When your kids don’t like your man

2017-10-04 10:22


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HAVE you tried introducing your children to your new partner and no matter what you do they simply just don’t like him and despite anything you try, they just don’t get along? What could be the reason that your children don’t like your new partner? According to Christof Sharp from Co-parenting South Africa, there are many possible answers to this question.  


Christof, who is an accredited mediator and case manager and has worked on many cases involving parenting issues, says, “From cases that we have assisted the main reason is that parents blend the new family too quickly in other words it’s not that the children dislike the new parent, it is simply that they need time to get to know the new parent,” says Christof. Petro Theron from Families South Africa agrees with Christof. “Parents tend to forget they are the ones who are impressed by the new partner and that the child has no sentiment or feelings towards them. It’s the parent’s feelings that are invested in the new relationship and as a result, they end up pushing the partner into the child’s life. This often causes the child to resent the partner,” she says. Petro recommends that you make sure your partner is permanent in your life. “Constantly changing partners creates some uncertainty for children. If you are sure about this new one, then gradually introduce him into your children’s lives,” she says.


Petro advises that in cases of divorce or a breakup from a biological parent, it is important to give yourself and your children time, at least a year or two, before moving into a new relationship. This is to give your children time to grieve the loss of the end of their relationship with their biological parent. “They’ve also experienced loss and need to understand this new life without their biological parent,” she says. Christof agrees, “Parents divorce, but children never divorce their biological parents and they are always loyal towards them. Sadly, children are often forced to call the new parent or partner mom or dad,” he says, adding that this often complicates the situation because that person is not their mom or dad. Christof suggests blending the family slowly and having or showing respect to your former partner. 


According to experts, children have a problem with loyalty as at times they still feel linked to their biological parent.  Children in different life stages or ages will act out their dislike in different ways, most commonly:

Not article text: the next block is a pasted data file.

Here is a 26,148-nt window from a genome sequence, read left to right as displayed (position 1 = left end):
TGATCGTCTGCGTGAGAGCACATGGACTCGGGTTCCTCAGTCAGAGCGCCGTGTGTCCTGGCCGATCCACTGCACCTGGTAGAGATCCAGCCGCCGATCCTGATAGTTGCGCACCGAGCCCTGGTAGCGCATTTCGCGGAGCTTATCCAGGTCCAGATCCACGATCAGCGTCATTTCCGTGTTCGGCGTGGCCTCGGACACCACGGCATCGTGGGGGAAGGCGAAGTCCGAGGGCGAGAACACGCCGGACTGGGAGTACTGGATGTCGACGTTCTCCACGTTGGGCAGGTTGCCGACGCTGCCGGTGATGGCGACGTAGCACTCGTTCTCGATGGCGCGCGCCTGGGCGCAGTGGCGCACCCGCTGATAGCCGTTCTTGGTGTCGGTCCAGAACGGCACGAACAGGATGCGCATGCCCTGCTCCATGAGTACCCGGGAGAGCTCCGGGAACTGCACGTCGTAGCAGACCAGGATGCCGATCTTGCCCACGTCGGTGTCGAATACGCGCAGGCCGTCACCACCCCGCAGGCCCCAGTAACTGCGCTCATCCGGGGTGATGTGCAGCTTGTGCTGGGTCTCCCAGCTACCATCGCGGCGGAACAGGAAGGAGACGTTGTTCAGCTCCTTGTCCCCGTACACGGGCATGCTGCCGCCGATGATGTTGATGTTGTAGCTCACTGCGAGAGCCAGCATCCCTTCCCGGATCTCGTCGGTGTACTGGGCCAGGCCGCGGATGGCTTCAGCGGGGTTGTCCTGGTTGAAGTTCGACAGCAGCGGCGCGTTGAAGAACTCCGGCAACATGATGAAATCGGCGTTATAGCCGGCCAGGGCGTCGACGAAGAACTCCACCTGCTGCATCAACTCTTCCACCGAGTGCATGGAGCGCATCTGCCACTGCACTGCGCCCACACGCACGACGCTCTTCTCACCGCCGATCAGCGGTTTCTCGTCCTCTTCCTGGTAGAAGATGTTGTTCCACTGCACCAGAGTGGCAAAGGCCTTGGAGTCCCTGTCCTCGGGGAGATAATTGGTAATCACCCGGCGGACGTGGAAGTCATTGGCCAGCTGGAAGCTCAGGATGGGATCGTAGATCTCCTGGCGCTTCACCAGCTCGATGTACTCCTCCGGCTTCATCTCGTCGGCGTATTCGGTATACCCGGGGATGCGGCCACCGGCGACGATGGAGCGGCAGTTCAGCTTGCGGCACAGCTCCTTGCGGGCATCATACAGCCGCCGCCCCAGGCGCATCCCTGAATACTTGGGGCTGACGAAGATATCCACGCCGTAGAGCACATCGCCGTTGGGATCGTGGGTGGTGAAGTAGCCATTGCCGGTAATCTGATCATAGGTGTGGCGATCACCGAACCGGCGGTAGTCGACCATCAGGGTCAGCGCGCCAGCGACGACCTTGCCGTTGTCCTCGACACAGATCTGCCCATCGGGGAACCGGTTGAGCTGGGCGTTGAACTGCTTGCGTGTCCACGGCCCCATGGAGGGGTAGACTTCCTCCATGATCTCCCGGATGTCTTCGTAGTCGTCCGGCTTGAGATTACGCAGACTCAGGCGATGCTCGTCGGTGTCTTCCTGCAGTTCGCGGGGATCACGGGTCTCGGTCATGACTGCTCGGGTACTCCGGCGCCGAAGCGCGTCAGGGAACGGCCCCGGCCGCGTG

¦ Tantrums, especially when the new partner is around

¦ Being withdrawn, wanting to be on their own

¦ Acting out

¦ Teenagers will tend to be more difficult

¦ Refusing to be left alone with the new partner or disregarding them  


Petro says, “Depending on the age of the child, it’s important to sit down with them and let them understand the role of this new person. If the children are younger, around the ages of seven or eight, use simpler ways of making them know that this person is not trying to replace their parent and that they are important to you, just like they are also important to you as your children.”  Take it slow, give it time, don’t push the relationship and don’t push the child. “If you blend the family slowly, maybe over a period of two years, you will know how the relationship is between the children and the new parent or partner. Blended families are also compared to extreme sport because making it work with a strained relationship between the children and the new partner is almost like skydiving without a parachute,” says Christof. Petro advises to also watch if your child reacts in the opposite way and becomes too attached to the new partner. “At times there could be an emotional need, where the child becomes attached to everyone. This means there is something lacking in their lives, maybe that father or mother figure and they are trying to find it in all the different new partners the parent brings,” says Petro. 


First things first, define parenting roles clearly and give your children time and space to get to know the new parent. Do family activities, if your children are younger, play games with them, this will help the new partner and your child to interact. If you are co-parenting effectively with your former partner, the introduction of a new partner will be much easier for your child. It’s also important to put your children’s safety first. That’s why it’s advisable not to introduce them to different partners until you’re sure they’re permanent in your life.

Read more on:    dating  |  parenting

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